June is Pride Month, and businesses are showing their support for the LGBTQ community in a number of ways. But some corporations are being called out for also supporting anti-LGBTQ candidates for office.
Ian Morton is the executive director of the Q Center in Portland. He said his community has come a long way from the days when participants in Pride parades couldn’t show their faces for fear of retaliation from their employers.
But he added that the hypocrisy of some companies’ support this month is disappointing.
“Seeing organizations who are willing to stand against the community that they would purport to serve or to celebrate,” said Morton, “makes the LGBTQ+ community very wary of where they put their support, and whether that rainbow flag that goes up for the 30 days – if that’s actually meaningful, or if it’s just performative.”
A report from last year found 25 major corporations that showed support during pride had also given a total of $10 million in donations to support members of Congress who earned a ‘zero’ rating on the Human Rights Campaign scorecard.
Craig Hill is the client and treasury manager with Beneficial State Bank, which works with the Q Center. He said his bank strives to work in service of social equity and environmental sustainability.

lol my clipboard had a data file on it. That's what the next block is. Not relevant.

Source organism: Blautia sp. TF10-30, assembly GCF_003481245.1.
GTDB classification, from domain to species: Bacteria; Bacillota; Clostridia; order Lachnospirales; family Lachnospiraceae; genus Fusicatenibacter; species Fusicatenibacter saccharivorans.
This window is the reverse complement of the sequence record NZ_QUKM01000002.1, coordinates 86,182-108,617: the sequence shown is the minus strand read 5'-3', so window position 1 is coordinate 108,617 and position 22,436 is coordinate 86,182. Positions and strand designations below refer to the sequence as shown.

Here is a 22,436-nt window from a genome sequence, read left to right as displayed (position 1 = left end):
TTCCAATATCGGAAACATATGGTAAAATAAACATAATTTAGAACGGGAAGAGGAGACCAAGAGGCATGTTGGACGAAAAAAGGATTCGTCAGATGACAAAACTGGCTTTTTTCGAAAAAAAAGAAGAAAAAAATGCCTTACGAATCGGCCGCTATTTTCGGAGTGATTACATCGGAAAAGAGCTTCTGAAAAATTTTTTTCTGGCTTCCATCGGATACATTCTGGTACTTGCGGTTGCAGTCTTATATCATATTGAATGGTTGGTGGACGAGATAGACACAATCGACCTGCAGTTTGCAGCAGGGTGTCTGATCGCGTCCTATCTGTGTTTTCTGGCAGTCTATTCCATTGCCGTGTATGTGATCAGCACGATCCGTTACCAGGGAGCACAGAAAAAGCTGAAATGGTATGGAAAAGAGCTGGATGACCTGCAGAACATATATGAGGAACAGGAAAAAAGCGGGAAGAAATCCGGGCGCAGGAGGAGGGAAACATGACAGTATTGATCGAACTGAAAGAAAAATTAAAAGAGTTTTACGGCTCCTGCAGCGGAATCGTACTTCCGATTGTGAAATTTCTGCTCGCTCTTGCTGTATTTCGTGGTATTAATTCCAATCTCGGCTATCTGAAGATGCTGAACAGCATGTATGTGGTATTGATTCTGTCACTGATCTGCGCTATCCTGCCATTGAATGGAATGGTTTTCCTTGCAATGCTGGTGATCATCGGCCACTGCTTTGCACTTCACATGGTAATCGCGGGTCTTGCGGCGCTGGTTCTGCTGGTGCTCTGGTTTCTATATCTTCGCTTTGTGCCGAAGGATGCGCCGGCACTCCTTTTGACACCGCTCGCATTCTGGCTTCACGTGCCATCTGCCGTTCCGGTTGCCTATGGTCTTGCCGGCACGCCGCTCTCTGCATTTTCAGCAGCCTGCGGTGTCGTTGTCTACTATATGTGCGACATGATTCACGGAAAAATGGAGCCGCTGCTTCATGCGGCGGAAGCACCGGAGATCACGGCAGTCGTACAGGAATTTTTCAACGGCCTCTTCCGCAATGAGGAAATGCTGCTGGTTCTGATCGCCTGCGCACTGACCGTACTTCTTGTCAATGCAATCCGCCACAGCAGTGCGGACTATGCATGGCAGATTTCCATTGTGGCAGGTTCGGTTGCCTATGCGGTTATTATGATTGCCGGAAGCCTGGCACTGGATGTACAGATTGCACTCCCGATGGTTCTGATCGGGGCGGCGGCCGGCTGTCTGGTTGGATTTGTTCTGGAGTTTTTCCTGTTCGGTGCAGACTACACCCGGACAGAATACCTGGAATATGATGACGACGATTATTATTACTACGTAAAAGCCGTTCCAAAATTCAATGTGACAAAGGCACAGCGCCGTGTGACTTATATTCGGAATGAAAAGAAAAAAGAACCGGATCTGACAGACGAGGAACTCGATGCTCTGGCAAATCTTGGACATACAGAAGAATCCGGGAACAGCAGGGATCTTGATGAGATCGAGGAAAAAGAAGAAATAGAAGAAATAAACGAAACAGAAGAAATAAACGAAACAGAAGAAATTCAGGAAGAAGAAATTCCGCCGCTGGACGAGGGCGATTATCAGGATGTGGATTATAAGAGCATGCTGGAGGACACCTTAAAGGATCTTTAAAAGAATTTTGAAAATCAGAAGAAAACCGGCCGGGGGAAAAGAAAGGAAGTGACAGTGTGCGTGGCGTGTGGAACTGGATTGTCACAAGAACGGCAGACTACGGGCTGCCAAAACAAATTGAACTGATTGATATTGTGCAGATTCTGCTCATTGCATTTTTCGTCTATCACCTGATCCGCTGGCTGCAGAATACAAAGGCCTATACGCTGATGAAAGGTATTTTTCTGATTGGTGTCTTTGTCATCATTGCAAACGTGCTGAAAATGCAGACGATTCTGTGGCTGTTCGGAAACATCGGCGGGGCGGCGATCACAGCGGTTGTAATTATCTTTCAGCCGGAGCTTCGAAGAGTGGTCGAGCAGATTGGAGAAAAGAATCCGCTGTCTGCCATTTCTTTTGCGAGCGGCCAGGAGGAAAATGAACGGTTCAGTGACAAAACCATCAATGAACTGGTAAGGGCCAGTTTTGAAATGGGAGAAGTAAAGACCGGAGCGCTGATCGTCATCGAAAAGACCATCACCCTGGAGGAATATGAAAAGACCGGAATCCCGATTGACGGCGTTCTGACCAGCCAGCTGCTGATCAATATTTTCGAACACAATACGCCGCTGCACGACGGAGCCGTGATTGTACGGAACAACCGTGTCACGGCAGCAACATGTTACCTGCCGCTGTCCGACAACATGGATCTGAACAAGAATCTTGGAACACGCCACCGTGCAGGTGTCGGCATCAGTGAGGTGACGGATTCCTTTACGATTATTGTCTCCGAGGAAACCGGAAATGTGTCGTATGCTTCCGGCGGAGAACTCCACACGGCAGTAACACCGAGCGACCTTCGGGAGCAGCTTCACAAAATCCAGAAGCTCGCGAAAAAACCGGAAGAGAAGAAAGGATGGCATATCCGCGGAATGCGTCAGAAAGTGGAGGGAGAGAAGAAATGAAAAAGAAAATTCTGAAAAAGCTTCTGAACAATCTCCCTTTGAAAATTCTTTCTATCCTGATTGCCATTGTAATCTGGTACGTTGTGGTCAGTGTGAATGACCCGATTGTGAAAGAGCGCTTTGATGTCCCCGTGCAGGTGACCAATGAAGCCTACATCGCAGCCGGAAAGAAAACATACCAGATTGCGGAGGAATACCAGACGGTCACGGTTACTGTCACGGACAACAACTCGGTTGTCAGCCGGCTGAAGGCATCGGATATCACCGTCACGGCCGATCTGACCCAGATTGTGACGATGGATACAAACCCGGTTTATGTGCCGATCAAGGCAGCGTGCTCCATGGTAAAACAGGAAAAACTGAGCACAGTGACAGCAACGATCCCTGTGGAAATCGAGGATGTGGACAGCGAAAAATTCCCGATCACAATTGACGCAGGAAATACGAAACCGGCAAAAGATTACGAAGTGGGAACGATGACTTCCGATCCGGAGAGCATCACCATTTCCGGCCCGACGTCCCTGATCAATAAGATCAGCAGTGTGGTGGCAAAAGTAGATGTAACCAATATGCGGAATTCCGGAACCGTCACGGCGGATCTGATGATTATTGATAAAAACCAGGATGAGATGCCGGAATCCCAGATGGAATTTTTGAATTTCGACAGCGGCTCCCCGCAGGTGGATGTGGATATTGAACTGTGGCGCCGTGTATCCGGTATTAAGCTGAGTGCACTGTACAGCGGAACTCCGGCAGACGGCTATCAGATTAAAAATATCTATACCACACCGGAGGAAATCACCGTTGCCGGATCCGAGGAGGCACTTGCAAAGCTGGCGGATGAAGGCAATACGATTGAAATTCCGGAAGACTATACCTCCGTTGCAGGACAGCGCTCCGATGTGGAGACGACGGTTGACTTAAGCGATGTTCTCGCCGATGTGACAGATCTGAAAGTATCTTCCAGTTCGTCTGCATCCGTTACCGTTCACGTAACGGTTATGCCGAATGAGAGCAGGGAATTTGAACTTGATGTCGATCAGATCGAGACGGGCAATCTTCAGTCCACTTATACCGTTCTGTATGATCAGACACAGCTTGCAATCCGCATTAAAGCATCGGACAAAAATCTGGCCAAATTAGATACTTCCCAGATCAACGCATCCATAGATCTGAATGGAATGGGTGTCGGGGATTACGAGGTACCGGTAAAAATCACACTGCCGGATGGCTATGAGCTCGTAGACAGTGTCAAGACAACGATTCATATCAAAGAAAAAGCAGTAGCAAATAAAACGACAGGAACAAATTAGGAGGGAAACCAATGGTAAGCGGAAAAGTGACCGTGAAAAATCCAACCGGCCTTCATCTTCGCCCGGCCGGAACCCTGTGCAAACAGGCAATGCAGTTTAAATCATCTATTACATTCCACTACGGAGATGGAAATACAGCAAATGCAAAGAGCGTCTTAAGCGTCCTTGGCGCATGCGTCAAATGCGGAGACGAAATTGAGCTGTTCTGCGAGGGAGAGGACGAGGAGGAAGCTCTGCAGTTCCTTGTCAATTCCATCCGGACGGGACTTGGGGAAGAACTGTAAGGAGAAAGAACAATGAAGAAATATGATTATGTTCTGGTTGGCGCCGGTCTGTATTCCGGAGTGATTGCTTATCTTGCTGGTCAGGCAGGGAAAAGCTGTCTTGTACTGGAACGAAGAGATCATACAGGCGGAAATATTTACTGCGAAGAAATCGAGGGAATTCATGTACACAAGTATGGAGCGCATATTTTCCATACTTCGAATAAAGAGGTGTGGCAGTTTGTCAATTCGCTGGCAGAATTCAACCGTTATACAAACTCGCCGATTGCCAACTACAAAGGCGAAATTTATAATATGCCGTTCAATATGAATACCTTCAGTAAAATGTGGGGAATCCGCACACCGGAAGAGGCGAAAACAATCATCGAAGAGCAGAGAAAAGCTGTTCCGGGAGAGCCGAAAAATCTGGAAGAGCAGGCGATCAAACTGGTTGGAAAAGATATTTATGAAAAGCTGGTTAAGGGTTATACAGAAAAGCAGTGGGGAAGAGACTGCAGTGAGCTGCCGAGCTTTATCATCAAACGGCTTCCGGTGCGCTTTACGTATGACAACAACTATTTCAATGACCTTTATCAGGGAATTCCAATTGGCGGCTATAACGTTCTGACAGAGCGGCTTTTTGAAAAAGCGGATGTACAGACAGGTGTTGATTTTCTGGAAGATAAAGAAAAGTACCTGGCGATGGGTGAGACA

Hill said he thinks it’s misleading for companies to hoist rainbow flags and, at the same time, support discriminatory policies at the legislative level.
“Some of the nation’s biggest banks, for example, fund anti-LGBTQ+ policies with their political donations,” said Hill, “despite publicly supporting those agendas and sponsoring Pride Month events. It’s really a form of ‘rainbow washing,’ if we’re being honest.”
Hill said people can use websites like Mighty Deposit to find out how their financial institutions are using their money.
Morton said it’s helpful to know he’s working with companies that align with his own values.
“Having those moments whenever you recognize that the folks you’re doing business with actually have concern about your community’s wellbeing and want to show up in meaningful ways,” said Morton, “that helps folks, especially in the nonprofit sector and in the advocacy sector, to give them the energy to soldier on.”